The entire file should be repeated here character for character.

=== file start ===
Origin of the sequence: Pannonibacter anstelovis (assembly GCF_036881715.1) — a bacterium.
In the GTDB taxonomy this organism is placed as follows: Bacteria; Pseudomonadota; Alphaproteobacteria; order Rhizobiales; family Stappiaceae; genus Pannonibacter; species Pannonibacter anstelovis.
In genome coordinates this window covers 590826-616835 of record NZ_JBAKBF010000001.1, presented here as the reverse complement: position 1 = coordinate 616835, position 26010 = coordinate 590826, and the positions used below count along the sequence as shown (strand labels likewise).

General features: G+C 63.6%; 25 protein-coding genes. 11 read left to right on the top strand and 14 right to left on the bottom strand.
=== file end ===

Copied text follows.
Origin of the sequence: Pannonibacter anstelovis (assembly GCF_036881715.1) — a bacterium.
In the GTDB taxonomy this organism is placed as follows: Bacteria; Pseudomonadota; Alphaproteobacteria; order Rhizobiales; family Stappiaceae; genus Pannonibacter; species Pannonibacter anstelovis.
In genome coordinates this window covers 590826-616835 of record NZ_JBAKBF010000001.1, presented here as the reverse complement: position 1 = coordinate 616835, position 26010 = coordinate 590826, and the positions used below count along the sequence as shown (strand labels likewise).

General features: G+C 63.6%; 25 protein-coding genes. 11 read left to right on the top strand and 14 right to left on the bottom strand.